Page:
Bariatric procedures are a proven treatment for morbid obesity and its related diseases. Sleeve gastrectomy, which is the first stage of Duodenal Switch, is now one of the most effective and popular bariatric surgeries used worldwide on its own. Performed laparoscopically, 80% of the stomach is removed to restrict food intake and decrease hunger hormones. Patient’s set-point is changed after surgery, their appetite is reduced, their metabolism goes up, and starts burning fat.
Gastric sleeve surgery is relatively a safe procedure and does not result in a significant nutritional deficiency. This procedure also helps improve comorbidities such as type II diabetes, hypertension, osteoarthritis, etc.
Heartburn, Acid Reflux and GERD
Heartburn, Acid reflux, and GERD terms are used interchangeably; although closely related they do not necessarily mean the same thing.
Heartburn is a mild to severe pain in the chest caused by the acid irritating delicate lining of the esophagus (food pipe) — the tube that connects the throat and stomach. Heartburn is common and is sometimes mistaken for heart attack pain. Heartburn usually occurs after eating and it gets worse when bending over or lying down.
Lifestyle changes, like losing excess weight, eating smaller meals, and avoiding alcohol, nicotine, and fried or fatty foods can help reduce heartburn.
If the circular muscle that joins the esophagus and stomach, Lower Esophageal Sphincter (LES), does not close properly, the stomach content flows backward into the esophagus. This is known as Acid reflux. Acid reflux can cause heartburn and other symptoms, such as a sour taste in the mouth and a bitter taste in the back of the throat.
Occasional acid reflux can be treated with over-the-counter medication, antacids such as Tums, H-2-receptor blockers such as Tagamet HB or Pepcid AC, Proton pump inhibitors such as Prilosec OTC (Omeprazole).
Acid reflux may progress to a more severe form of reflux, called Gastroesophageal Reflux Disease (GERD). One of the conditions associated with obesity is heartburn or GERD. Heartburn is caused by acid reflux from the stomach into the esophagus due to an incompetent Lower Esophageal Sphincter. GERD causes burning sensation and pain in the chest area similar to a heart attack. Individuals with this problem have regurgitation of food, feel a sour taste in the mouth, nausea, vomiting, difficulty swallowing, coughing, wheezing, and chest pain. It has been shown that this condition has a higher occurrence in patients with higher BMI. GERD may be treated with surgery or other procedures, such as Nissen Fundoplication.
Nissen Fundoplication procedure, where stomach fundus is sewn in position all around the lower esophagus, is used to treat reflux. For the gastric sleeve procedure to be possible, a fundoplication must be dismantled before the sleeve is created.
Hernia – When an internal body part protrudes into an area where it doesn’t belong.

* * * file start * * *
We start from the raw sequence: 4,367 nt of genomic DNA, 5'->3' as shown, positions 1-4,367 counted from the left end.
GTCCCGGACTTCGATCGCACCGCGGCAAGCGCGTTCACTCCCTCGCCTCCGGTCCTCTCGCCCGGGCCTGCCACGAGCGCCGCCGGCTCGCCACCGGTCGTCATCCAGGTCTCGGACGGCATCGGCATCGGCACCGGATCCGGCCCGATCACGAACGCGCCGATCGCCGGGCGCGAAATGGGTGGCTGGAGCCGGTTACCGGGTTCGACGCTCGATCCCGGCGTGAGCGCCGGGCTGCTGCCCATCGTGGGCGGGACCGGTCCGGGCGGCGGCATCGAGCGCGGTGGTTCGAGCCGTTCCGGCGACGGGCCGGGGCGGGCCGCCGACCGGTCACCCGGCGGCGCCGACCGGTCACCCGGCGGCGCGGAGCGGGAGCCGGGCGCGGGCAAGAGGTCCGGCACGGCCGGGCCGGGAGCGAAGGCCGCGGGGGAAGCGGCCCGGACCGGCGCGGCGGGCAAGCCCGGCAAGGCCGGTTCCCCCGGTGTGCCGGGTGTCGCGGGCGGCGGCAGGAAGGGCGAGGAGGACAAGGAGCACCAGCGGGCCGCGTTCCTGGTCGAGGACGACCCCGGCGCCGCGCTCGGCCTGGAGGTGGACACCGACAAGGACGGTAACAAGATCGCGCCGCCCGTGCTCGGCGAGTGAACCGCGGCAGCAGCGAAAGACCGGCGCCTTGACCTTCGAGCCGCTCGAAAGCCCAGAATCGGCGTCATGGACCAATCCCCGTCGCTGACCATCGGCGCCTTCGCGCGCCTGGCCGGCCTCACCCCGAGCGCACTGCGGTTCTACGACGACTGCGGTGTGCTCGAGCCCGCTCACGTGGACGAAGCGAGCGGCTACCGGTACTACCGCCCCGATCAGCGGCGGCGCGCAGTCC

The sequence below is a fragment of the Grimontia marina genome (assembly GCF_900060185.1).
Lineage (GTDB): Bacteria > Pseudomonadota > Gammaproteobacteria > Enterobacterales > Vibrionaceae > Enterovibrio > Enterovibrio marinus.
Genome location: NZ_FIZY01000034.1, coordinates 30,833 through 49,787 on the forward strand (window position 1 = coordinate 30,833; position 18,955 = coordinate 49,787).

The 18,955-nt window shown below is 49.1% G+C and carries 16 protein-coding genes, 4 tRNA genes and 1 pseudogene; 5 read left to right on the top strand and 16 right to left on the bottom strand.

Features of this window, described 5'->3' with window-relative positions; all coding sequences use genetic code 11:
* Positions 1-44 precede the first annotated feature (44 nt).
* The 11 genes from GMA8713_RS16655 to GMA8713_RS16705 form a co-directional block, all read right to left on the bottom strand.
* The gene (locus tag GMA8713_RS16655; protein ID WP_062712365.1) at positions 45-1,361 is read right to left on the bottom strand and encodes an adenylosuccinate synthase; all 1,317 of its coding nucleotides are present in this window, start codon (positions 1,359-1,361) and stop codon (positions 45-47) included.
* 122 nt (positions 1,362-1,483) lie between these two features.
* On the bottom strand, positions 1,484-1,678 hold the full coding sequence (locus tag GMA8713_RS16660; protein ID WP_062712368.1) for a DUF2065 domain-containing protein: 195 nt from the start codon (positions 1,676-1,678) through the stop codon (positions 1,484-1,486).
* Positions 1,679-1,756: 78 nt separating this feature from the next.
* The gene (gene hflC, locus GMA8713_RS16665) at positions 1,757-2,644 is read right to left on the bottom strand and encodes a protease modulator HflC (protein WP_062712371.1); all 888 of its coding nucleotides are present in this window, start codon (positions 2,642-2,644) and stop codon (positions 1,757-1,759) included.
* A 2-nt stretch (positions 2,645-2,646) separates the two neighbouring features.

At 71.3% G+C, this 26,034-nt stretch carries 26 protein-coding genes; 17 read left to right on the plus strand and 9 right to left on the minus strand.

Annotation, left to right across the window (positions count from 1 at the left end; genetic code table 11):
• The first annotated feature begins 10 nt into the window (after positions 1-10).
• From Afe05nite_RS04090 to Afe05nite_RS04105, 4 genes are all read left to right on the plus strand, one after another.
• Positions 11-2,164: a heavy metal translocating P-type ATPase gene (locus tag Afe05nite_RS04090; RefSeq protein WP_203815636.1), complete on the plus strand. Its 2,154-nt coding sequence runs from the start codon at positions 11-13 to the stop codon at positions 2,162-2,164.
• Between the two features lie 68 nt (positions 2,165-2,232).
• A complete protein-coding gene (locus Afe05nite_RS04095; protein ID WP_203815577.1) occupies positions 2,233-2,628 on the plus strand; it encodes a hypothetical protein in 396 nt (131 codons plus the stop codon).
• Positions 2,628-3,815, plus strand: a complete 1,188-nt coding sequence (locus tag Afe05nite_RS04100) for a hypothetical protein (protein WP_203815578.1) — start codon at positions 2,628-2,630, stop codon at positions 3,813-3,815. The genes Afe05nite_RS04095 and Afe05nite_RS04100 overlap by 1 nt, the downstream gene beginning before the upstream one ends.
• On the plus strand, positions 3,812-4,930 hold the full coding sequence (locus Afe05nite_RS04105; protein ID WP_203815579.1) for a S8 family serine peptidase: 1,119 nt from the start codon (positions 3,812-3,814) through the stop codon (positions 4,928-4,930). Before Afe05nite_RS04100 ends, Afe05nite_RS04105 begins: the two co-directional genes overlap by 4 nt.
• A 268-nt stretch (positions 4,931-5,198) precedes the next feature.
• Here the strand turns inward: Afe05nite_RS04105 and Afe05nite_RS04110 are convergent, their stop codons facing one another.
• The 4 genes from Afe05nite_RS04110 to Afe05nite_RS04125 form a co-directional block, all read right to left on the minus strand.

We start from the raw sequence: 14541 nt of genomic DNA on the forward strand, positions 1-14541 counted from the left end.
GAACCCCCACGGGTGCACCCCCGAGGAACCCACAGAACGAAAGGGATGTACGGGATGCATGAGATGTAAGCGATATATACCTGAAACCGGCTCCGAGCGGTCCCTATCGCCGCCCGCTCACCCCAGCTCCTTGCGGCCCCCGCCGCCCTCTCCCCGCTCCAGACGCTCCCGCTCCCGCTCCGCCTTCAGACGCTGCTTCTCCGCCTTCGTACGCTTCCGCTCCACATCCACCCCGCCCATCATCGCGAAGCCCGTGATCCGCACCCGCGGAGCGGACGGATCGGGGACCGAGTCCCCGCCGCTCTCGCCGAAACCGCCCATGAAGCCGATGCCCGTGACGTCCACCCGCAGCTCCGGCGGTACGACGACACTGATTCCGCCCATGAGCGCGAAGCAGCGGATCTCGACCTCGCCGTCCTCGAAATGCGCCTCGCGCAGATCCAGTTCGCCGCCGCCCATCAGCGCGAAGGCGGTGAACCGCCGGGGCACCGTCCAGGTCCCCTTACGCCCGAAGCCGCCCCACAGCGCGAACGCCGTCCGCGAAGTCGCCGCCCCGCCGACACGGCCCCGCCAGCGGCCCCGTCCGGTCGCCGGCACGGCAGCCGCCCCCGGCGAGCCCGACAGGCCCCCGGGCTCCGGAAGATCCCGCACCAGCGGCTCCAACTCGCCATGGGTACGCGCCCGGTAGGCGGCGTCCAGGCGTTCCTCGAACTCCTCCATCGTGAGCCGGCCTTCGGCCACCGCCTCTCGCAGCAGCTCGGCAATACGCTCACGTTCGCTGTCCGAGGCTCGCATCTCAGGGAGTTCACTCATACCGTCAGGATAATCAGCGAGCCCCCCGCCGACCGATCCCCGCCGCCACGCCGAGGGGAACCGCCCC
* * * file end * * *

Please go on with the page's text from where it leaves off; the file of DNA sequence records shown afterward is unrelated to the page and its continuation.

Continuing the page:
Hiatus – Is an opening in the muscular wall separating the chest cavity from the abdomen, called the diaphragm.
Hiatal hernia (hiatus hernia) occurs when the upper part of the stomach called the fundus bulges up through the hiatus into the chest. Patients with GERD may also have a hiatal hernia. The pressure in the abdomen caused by obesity can cause a hiatal hernia – pressure pushes the stomach through the diaphragm. The formation of hiatal hernia also causes Lower Esophageal Sphincter incompetence and gastroesophageal reflux.
There are two types of hiatal hernias:
- Sliding Hernia (more common)
- Para-Esophageal Hernia (PEH) or Fixed Hiatal Hernia (next to the esophagus)
Causes of Heartburn/GERD
- Certain Food – Acidic/Spicy/Fatty Foods
- Stress and Anxiety
- Medicines – Painkillers (like Aspirin and Ibuprofen)
- Hiatal Hernia
- Weak LES (Lower Esophageal Sphincter) Muscle
Gastric Sleeve and GERD
After gastric sleeve surgery, the intra-abdominal pressure and acid production are reduced. On the other hand, the stomach size is reduced and the pressure within the stomach increases. This may cause reflux of acidic content of stomach into the esophagus. Gastric sleeve may worsen GERD symptoms or develop GERD in some patients.
It is reported that gastric sleeve induces GERD in 9% of patients. The surgeon’s technique and experience may affect the LES tone and outcome. Studies show that if the patient has a competent Lower Esophageal Sphincter, GERD is oftentimes improved after gastric sleeve.
Reflux problem after gastric sleeve can be treated with:
– Proton pump inhibitors like omeprazole, lansoprazole, and pantoprazole reduce the acid secretion of the stomach
– Prokinetic drugs like levosulpiride which increase the competency of the LES
If the heartburn problem persists and is severe a gastric sleeve revision to RNY bypass is necessary.
Other Bariatric Procedures and GERD
Laparoscopic Roux-en-Y gastric bypass patients show less of a problem with GERD. Gastric sleeve may not be a good option for patients with GERD and individuals with risk of developing heartburn problems may have to opt for other forms of bariatric surgery. Duodenal Switch is very similar to gastric sleeve in relation to GERD and patients experiencing heartburn.